How Do You Wash That?

How Do You Wash That?

Car washes can’t wash everything, but some can accommodate more items than others.
7 minute Read

By Tom Gresham

Duallies and lowrider

Automatic car washes that use a traditional roller track system often make clear that they cannot accommodate certain vehicles due a range of issues, including their height and width. Low-riding vehicles that have less than 5 inches of ground clearance, including an assortment of high-end sports cars and trucks with dual rear tires – frequently called duallies – are among the vehicles that often run into issues. 

However, car washes that are adopting a belted conveyor system can handle lower-profiled vehicles and duallies. As Car Wash Pro Designers notes on its website, “A belt conveyor is fine for Ferraris and Lamborghinis, as well as domestic sports cars like Vipers and Corvettes.”

During an appearance on ICA’s “CAR WASH: The Podcast,” Jessica Zazworsky of the Bubble Barn Car Wash in Burnsville, Minn., talked about her wash’s use of belted conveyors and the attention it has brought them.

“We can wash dually trucks, and we are the only express wash in the area right now that can do that,” Zazworsky said. “And once the first [dually driver] found out, they told all of their dually friends to come on by the Bubble Barn, which has been great for us. And in the summertime, we get lots of cool sports cars in here, because we can wash the really low-riding vehicles as well.”

Zazworsky said that even she was surprised to learn that the Bubble Barn can wash tow trucks – the car wash turns off its top brushes and the truck operator lowers the vehicle’s boom to accommodate it.


Service vans

Kyle Styer with ISTOBAL Vehicle Wash & Care said high-top service vans represent a growing opportunity for car washes. He said it is not yet common for car washes to integrate an extended height in-bay automatic wash for these types of vans, but it is catching on as the technology on the [point-of-sale] and ancillary services have caught up.

Styer said the increase in popularity of these taller vans in the logistics field has increased the demand for the capability to wash them in the mainstream car wash industry.

“The popularity of the types of high-top vehicles as the mainstay for service vans on the road today makes the need greater for car wash operators to expand their operations,” Styer said. “Either as an add-on operation or standalone, a 24/7, unattended, LPR (license plate recognition) interface capable, with touchless or friction capability and a 9-foot, 6-inch clearance fills this huge gap in the fleet and retail market.”

In general, the wash process for extended-height vehicles is similar to a standard car wash process, though the automated equipment has been extended to be able to handle the extra height and more water and airflow is needed, Styer said.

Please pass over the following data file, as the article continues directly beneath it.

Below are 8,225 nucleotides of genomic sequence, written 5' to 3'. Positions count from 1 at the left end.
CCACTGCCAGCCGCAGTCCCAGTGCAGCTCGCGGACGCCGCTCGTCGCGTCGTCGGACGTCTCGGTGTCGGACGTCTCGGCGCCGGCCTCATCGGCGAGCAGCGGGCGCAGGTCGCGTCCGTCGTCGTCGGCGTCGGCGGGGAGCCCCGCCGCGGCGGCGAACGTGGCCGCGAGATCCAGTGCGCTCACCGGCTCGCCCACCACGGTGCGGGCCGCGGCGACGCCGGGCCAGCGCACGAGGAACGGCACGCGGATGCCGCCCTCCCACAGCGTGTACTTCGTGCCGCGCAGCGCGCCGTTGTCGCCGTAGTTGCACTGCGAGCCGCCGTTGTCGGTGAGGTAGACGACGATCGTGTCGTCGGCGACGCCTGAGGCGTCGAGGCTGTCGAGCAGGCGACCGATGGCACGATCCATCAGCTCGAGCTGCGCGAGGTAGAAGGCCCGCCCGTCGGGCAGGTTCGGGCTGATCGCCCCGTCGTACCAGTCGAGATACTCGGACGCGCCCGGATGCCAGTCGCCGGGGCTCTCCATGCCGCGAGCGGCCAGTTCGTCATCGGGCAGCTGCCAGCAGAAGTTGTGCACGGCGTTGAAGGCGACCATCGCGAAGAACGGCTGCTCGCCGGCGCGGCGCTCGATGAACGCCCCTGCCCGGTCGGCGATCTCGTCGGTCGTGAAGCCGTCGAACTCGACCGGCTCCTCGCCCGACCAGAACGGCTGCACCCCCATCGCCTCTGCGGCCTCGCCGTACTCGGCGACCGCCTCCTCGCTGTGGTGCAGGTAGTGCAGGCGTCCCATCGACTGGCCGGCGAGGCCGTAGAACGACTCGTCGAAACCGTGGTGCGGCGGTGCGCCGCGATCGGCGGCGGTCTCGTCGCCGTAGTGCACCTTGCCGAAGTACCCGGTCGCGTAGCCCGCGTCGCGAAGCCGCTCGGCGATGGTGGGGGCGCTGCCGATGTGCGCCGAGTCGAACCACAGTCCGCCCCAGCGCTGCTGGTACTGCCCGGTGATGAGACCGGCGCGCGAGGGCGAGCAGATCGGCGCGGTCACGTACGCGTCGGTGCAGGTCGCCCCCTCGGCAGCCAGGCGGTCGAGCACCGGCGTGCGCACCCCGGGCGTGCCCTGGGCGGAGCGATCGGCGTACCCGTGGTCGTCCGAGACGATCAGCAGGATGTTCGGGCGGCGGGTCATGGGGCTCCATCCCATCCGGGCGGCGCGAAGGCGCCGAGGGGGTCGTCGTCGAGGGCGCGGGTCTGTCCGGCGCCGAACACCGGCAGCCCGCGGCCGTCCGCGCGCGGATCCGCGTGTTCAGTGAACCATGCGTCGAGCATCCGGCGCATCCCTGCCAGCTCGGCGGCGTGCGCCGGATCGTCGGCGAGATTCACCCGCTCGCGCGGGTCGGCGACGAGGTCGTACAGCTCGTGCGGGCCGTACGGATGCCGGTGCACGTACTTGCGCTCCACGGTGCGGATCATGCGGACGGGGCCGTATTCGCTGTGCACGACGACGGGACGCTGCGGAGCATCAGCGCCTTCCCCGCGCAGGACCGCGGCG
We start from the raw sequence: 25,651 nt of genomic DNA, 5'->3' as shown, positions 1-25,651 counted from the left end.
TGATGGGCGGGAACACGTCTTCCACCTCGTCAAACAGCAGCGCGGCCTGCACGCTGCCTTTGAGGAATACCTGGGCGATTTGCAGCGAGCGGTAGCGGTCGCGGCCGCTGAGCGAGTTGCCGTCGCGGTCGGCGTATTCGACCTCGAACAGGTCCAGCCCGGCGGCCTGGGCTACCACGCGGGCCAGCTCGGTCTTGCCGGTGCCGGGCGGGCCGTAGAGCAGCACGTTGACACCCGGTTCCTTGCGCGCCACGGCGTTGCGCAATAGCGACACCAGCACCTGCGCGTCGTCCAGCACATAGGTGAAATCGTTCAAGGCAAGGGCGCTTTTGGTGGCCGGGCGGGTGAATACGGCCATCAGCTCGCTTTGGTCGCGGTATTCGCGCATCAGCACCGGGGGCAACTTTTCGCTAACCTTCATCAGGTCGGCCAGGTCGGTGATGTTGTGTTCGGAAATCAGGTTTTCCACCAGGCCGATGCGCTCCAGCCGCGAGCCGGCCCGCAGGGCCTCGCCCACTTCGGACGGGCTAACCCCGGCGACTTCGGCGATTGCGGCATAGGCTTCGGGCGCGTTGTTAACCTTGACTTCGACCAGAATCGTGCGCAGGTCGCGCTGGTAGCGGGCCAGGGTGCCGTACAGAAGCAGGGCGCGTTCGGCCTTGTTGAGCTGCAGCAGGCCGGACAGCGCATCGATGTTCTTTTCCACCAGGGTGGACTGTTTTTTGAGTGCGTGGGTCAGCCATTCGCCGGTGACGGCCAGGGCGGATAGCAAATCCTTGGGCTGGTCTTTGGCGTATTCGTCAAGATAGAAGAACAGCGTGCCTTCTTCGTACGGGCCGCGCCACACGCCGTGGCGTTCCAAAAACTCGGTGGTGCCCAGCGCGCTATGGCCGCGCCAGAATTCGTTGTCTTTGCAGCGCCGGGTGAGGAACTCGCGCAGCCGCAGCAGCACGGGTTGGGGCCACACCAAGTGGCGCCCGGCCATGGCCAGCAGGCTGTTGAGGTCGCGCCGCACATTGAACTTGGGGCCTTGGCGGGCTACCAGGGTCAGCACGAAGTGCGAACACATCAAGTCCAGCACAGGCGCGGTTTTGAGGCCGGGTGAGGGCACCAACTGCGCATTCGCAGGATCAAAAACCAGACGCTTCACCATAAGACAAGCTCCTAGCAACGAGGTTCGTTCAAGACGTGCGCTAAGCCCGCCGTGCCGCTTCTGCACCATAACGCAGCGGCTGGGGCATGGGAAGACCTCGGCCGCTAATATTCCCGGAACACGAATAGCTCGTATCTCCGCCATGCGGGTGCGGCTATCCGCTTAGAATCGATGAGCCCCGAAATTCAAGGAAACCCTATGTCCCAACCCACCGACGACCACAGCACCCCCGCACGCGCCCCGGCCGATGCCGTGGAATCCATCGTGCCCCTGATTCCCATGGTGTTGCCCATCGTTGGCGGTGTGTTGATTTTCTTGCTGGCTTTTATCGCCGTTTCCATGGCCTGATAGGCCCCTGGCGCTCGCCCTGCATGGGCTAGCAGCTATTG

Sites with extended height equipment for high-top vehicles need staff trained to explain capabilities clearly to clients. 

“This clientele is used to very long labor-intensive waits and have been begging for the adoption of more automated services,” Styer said.

Freight trucks

Les Gale, North American sales manager for InterClean Equipment, said most large freight trucks are washed at corporate facilities that either own or lease their own wash equipment, which could be automated or manual. Some trucking companies use mobile truck wash companies that visit corporate facilities and wash the fleet outside in the parking lot. Meanwhile, owner-operated trucks tend to get washed at a retail truck wash or the operator will use a pressure wash on it, Gale said.

For fleets, ISTOBAL’s Styer said, “It is important for them to have a clean vehicle on the road to maintain their brand image – especially when they are promoting their name on the side of each vehicle.”

Gale said car washes and large truck washes typically do not share a site.

“In my experience a good car wash site is not a good truck wash site – different types of clientele,” Gale said. “A good truck wash location is not a good car wash location either. Most car wash customers do not want to be going into a car wash that has lots of trucks around.”

Gale said washes for large trucks and washes for standard vehicles vary in a few ways.

“The biggest difference is the size of the equipment,” Gale said. “Truck washes use a little more fresh water than a car wash due to the size of the vehicle. Truck washes utilize water recycling for the high pressure, and brushing. In car washing, you have conveyor systems and gantry systems. With truck washing, it is either a manual wash, drive through or gantry. No one has designed an inexpensive truck wash conveyor system.”

Styer said automated truck washes for fleets are tailored to wash and dry their specific vehicles.

“It is very important to be staffed with individuals that are familiar with all the shapes and sizes of their own fleet,” Styer said. “Many of their trucks might be equipped with cameras, extra mirrors, antennae and other equipment – all hazardous additions that make the wash process more difficult.”


Garbage Trucks

Does anything get dirtier than a garbage truck? Probably not, making regular cleanings a must – and also making them a challenge. Doubling down on the difficulty, the exteriors of garbage trucks are covered with equipment and odd angles that can make for an awkward cleaning shape.

In a blog post on the topic, ISTOBAL points to a variety of approaches to washing garbage trucks. In general, the company says garbage truck washes involve high pressure and no brushes, since the brushes would struggle to reach all the gaps, grooves and recesses of the complex bodywork. Garbage trucks typically are washed approximately every three days after a night shift.

According to ISTOBAL, a touchless rollover can be used for small fleets, including the use of chemical spraying and high pressure on the sides, roof and rocker panel. “The rollover moves along the vehicle in several passes lasting about 12 minutes altogether,” the blog post said.

For the routine washing of a larger fleet of more than 15 trucks, however, ISTOBAL said drive-through systems typically are the choice. Trucks slowly move through a washing lane fitted with different wash systems.